Drug Abuse among College Students

Essay by lecattonUniversity, Master'sC+, June 2013

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Drug Abuse among College Students

College students are more likely to have problems with alcohol abuse or with alcoholism rather than with drug abuse or dependence; however, drug abuse is also a problem for many students. Some students are illicit abusers of prescription drugs, while others use illegal drugs: marijuana, cocaine, methamphetamine, and other drugs. Peer pressure and/or loneliness or other factors may lead college students to substance abuse, although some students had previously abused alcohol and/or drugs in high school.

In general, college students have a lower risk of using illicit substances than their peers who do not attend college; for example, college students were much less likely to abuse cocaine than their same-age peers, and only 9.5 percent of college students have ever abused cocaine, compared to 16.5 percent of their same-age peers. Among college students, the next most frequently abused drug after alcohol was marijuana, which was abused by 49.1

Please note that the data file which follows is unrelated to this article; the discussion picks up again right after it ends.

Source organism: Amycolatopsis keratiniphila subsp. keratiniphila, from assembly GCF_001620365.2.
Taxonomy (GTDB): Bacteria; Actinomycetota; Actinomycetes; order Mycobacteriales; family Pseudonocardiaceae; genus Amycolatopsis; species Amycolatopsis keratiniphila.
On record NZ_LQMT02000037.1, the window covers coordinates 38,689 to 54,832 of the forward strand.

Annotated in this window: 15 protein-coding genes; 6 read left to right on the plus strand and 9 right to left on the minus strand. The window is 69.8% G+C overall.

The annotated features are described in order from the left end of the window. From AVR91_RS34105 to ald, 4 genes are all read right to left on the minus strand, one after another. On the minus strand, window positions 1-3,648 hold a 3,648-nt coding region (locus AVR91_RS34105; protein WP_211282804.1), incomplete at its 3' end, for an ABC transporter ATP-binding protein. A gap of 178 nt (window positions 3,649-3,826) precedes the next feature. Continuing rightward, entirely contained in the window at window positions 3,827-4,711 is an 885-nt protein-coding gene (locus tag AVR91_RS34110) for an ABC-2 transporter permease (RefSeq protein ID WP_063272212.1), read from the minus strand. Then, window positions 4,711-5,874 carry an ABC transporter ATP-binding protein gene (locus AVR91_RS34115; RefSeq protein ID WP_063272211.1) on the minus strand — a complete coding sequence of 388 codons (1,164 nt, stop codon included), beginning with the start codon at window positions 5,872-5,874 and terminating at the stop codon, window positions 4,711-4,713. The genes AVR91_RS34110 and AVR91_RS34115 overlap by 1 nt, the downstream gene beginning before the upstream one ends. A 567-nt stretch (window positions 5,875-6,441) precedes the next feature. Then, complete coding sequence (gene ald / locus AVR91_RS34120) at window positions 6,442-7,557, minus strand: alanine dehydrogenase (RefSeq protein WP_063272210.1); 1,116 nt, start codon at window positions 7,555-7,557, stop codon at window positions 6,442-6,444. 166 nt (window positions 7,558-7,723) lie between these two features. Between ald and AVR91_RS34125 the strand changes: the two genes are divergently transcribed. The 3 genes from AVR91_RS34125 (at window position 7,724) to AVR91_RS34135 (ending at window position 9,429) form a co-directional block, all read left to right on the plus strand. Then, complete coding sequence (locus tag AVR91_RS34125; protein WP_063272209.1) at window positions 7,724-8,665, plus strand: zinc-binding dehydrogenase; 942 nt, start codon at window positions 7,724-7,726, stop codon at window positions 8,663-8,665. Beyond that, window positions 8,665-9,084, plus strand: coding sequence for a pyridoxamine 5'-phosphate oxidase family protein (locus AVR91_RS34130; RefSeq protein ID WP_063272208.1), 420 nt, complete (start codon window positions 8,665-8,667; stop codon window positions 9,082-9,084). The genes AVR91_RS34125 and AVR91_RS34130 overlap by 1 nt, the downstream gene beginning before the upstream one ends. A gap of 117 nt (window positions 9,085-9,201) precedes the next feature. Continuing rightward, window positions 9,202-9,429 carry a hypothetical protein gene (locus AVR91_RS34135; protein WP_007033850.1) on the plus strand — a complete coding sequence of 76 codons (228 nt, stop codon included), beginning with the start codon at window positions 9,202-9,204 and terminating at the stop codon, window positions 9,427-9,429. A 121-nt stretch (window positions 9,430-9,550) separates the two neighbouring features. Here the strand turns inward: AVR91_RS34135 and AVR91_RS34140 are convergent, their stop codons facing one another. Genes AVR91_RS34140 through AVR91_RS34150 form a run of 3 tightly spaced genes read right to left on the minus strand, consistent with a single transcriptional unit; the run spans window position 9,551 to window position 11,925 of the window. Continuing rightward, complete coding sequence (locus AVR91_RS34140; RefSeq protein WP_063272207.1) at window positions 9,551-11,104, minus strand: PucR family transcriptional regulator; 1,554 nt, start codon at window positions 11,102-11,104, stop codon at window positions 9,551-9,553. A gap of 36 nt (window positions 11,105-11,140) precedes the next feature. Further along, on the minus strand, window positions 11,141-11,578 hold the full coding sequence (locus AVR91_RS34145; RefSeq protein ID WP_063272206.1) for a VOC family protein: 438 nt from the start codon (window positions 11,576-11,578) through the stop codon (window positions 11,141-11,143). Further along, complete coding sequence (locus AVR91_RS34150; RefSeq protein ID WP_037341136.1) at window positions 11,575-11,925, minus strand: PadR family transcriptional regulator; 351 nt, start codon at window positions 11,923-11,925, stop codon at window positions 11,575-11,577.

percent of college students and 57.8 percent of their same-age peers not in college.

However, research from the annual Monitoring the Future study, released in 2005, reveals that college students have higher rates of abuse than their age peers for some specific drugs, such as flunitrazepam, gamma hydroxybutyric acid (GHB), and ketamine. These drugs are all considered date rape drugs, or drugs that are administered to others without their knowledge or permission for nefarious purposes; however, these drugs are sometimes used voluntarily and knowingly by students.

In addition, college students are more likely to abuse methylphenidate (Ritalin) than their noncollege peers; about 5 percent of college students abuse methylphenidate compared to less than 2 percent of their peers not attending college.

In most cases, males, whether in college or not, were more likely to abuse drugs than females. However, females were slightly more likely to abuse alcohol...